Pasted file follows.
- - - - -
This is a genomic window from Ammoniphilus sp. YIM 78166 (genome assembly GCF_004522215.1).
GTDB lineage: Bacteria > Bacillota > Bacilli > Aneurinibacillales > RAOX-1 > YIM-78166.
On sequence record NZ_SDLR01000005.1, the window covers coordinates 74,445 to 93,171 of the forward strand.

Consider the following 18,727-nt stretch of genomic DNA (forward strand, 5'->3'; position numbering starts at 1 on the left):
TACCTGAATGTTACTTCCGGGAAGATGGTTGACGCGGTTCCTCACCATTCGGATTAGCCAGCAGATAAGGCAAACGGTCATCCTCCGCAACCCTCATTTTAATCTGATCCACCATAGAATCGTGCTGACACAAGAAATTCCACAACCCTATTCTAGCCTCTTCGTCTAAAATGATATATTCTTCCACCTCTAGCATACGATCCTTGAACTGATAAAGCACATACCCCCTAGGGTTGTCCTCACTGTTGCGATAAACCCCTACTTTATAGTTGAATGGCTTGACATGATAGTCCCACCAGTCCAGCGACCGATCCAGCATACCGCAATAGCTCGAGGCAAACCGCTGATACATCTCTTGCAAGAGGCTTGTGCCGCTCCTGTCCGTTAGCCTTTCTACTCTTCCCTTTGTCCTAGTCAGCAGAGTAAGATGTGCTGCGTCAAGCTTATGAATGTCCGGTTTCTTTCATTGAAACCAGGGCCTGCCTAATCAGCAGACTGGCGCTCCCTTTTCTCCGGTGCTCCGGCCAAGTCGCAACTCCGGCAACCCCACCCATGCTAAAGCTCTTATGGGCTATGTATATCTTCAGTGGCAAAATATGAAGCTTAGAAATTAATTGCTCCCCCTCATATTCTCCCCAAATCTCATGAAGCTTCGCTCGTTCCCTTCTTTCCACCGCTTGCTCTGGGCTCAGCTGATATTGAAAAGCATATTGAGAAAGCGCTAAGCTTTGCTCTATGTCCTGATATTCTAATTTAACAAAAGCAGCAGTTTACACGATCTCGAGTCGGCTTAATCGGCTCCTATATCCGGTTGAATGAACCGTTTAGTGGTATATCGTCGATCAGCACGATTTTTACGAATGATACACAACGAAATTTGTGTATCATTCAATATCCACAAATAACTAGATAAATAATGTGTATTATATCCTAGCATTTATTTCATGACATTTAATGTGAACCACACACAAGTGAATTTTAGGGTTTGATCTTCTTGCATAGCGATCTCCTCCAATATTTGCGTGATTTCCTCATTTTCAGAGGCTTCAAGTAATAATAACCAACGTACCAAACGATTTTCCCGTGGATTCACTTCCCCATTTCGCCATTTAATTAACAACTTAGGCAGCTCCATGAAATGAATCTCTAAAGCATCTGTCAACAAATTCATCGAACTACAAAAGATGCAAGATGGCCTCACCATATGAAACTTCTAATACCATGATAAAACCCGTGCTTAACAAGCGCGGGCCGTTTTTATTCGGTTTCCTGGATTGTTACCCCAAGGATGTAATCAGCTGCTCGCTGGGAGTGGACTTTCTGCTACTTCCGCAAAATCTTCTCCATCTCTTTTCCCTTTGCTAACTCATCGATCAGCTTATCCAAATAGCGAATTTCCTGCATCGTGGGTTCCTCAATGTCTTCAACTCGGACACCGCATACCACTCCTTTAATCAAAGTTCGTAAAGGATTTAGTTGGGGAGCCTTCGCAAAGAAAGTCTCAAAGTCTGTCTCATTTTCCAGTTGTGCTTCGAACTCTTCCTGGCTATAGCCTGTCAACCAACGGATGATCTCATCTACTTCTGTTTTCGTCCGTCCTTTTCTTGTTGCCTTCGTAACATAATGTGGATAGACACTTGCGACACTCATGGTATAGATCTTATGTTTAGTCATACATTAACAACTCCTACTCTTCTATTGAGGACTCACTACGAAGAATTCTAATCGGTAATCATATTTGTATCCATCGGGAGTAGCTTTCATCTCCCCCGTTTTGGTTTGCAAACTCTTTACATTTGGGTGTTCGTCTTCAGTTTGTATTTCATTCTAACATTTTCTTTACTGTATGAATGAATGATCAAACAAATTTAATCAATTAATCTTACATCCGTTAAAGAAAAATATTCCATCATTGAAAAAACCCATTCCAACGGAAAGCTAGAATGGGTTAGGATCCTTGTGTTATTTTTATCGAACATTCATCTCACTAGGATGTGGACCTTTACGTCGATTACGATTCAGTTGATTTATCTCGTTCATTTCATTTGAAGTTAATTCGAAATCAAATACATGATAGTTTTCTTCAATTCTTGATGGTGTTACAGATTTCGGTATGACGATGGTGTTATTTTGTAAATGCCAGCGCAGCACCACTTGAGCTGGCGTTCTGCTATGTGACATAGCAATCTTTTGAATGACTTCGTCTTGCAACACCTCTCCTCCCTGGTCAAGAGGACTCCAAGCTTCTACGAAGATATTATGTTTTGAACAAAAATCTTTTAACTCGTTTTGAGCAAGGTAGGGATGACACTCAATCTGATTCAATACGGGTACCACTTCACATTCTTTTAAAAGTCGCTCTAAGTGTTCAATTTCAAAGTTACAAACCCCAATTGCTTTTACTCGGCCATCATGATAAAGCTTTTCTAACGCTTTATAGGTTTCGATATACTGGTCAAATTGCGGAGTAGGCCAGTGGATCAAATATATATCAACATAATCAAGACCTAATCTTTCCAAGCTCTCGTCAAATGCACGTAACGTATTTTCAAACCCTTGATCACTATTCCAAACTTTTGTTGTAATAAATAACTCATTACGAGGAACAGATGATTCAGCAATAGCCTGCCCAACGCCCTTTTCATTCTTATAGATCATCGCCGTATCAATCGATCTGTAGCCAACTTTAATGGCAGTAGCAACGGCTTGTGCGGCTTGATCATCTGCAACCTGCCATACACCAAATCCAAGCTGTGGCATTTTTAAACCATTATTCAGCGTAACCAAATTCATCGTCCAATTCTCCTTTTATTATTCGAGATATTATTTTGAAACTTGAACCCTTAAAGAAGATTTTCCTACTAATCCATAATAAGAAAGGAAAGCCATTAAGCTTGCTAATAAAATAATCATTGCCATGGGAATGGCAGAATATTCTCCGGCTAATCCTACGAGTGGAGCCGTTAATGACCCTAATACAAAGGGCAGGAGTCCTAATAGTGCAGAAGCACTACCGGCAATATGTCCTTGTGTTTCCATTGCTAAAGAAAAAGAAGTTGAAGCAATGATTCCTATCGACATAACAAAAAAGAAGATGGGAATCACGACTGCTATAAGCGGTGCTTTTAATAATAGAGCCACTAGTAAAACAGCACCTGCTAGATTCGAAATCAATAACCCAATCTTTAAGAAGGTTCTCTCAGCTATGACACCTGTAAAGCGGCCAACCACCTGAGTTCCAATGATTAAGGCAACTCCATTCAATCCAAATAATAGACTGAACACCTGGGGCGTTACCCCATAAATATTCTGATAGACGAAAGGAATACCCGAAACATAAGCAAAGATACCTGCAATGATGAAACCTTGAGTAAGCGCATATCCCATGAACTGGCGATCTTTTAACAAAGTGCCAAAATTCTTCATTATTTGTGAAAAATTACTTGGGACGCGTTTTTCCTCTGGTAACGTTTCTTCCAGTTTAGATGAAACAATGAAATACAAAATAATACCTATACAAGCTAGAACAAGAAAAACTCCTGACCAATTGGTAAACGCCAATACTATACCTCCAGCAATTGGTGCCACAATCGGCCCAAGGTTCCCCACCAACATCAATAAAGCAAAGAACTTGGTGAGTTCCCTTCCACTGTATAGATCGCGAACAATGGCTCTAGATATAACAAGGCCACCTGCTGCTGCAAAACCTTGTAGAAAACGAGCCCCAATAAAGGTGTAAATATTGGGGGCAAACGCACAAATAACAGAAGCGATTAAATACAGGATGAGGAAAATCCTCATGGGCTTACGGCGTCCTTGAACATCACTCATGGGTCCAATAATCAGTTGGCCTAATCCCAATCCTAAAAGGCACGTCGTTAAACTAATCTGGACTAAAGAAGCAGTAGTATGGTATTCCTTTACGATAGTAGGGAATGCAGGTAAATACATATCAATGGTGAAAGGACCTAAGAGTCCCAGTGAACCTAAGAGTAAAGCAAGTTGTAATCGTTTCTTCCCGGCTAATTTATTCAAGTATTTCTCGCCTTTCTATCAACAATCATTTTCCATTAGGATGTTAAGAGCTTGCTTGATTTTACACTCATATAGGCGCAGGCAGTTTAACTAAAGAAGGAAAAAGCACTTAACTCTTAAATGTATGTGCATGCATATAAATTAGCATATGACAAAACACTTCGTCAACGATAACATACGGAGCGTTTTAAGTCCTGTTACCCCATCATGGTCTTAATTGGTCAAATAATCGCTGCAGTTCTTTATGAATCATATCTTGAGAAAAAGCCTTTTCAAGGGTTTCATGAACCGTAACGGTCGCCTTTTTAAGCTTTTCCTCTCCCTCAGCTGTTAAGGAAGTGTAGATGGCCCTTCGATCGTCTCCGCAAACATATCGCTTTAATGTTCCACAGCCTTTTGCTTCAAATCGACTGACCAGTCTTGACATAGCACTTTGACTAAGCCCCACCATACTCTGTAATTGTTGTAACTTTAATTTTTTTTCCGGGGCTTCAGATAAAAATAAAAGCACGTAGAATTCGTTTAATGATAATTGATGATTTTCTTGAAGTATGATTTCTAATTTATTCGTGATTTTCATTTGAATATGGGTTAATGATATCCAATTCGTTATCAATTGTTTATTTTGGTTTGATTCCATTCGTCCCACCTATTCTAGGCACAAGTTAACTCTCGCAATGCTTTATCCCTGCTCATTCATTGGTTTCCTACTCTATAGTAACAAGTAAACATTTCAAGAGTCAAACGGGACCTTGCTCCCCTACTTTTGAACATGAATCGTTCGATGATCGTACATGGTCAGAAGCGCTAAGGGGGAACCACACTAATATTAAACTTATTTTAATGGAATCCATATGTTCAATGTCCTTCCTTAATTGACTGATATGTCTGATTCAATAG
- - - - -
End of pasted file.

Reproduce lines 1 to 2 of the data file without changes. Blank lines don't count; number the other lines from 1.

This is a genomic window from Ammoniphilus sp. YIM 78166 (genome assembly GCF_004522215.1).
GTDB lineage: Bacteria > Bacillota > Bacilli > Aneurinibacillales > RAOX-1 > YIM-78166.